The Detroit Lakes City Council approved a preliminary 2019 budget of $23,145,140, and a property tax levy of $5,498,426 at its regular meeting Tuesday.
The 2019 proposed budget and tax levy will be finalized following a public input meeting set for 6:01 p.m. on Tuesday, Dec. 11.
Though Finance Committee Chair Dan Wenner said the proposed 2018, payable 2019 levy marks a 7.52 percent increase over last year's final figure, the impact on the average homeowner would be minimal.
"The property tax on a $140,000 home will go up 70 cents (on average), while the tax on a $250,000 home will go up $1.42," he said.
Wenner also noted that about half of the proposed increase is due to a decrease in Local Government Aid (LGA) from the state, as well as the addition of two new police officers and a half-time city prosecutor.
Also at Tuesday night's meeting, the council set new water usage rates for Detroit Lakes Public Utilities customers, to take effect in 2019.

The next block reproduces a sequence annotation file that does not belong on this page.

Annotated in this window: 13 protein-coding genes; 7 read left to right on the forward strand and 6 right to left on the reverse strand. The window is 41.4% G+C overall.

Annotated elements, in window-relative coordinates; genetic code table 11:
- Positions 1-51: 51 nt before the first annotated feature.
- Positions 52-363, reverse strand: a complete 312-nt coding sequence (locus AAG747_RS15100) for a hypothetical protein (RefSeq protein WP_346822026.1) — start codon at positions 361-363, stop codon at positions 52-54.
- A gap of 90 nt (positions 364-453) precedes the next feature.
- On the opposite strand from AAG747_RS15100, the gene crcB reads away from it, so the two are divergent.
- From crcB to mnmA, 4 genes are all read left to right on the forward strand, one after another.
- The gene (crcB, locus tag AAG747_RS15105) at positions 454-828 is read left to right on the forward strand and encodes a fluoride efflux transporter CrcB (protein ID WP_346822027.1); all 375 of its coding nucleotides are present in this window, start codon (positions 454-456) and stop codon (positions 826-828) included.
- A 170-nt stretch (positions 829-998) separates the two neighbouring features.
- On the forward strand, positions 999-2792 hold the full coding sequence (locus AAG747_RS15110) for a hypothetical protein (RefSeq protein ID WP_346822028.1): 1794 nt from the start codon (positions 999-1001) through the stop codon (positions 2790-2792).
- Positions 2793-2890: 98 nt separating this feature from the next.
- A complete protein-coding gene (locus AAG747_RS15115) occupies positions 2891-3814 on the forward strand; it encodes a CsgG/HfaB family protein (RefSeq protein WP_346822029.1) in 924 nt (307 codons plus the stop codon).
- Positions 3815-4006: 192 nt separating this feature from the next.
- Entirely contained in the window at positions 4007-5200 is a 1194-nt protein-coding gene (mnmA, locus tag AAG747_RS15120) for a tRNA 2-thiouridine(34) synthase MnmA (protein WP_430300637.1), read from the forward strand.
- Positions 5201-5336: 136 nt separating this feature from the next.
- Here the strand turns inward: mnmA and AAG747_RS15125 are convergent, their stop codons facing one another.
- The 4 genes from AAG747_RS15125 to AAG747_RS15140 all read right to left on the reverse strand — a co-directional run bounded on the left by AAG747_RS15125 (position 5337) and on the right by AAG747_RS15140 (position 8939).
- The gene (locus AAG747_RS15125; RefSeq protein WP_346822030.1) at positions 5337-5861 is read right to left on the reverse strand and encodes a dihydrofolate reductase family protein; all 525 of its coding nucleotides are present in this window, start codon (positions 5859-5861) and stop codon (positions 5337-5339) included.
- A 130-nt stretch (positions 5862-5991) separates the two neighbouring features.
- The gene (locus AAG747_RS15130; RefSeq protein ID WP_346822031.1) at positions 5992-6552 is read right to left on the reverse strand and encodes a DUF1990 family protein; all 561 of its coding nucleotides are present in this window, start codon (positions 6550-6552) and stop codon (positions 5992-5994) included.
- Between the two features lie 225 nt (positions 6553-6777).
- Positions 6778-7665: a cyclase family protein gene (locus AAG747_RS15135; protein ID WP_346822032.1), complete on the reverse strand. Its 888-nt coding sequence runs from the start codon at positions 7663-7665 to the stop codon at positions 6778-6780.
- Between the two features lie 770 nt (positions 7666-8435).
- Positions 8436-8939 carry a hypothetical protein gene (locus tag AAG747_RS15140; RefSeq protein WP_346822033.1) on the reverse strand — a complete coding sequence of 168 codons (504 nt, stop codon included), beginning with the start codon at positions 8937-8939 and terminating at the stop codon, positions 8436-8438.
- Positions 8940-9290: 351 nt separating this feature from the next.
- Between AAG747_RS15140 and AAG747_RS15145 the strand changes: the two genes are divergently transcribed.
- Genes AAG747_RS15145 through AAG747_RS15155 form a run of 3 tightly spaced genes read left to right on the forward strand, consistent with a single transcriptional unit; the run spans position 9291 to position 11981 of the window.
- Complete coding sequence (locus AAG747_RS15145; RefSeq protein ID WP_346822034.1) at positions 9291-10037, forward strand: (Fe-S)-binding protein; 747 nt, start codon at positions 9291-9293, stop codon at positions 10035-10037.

"An average residential customer will see their water bill increase by about $1 per month," stated DLPU General Manager Vernell Roberts in a memo to the council. "For commercial customers, the increase will be dependent upon the size of their meter. The outdoor watering rates will also increase."
Roberts noted that the new rates were based on a 2018 cost of service and rate study conducted by the city.
In other business, the council:
• Set a special meeting for 4 p.m. on Thursday, Sept. 20 to review bids and award a contract for parking lot improvements at Detroit Mountain Recreation Area.
• Approved a $8,200 proposal from Short Elliott Hendrickson (SEH) for engineering services to complete reauthorization of the city's municipal stormwater (MS4) permit with the State of Minnesota.
• Approved a resolution authorizing immediate abatement of an alleged nuisance at 215 E. Central St. in Detroit Lakes, after the owner failed to meet a compliance deadline set by the city. Numerous nuisance complaints have been filed against the property owner by neighbors, according to Priscilla Gurath, the city's code compliance officer.
• Approved application for a $50,000 Conservation Partners Legacy grant to remove an infestation of buckthorn at Sucker Creek Preserve. Buckthorn is classified as a noxious weed by the Minnesota Department of Agriculture.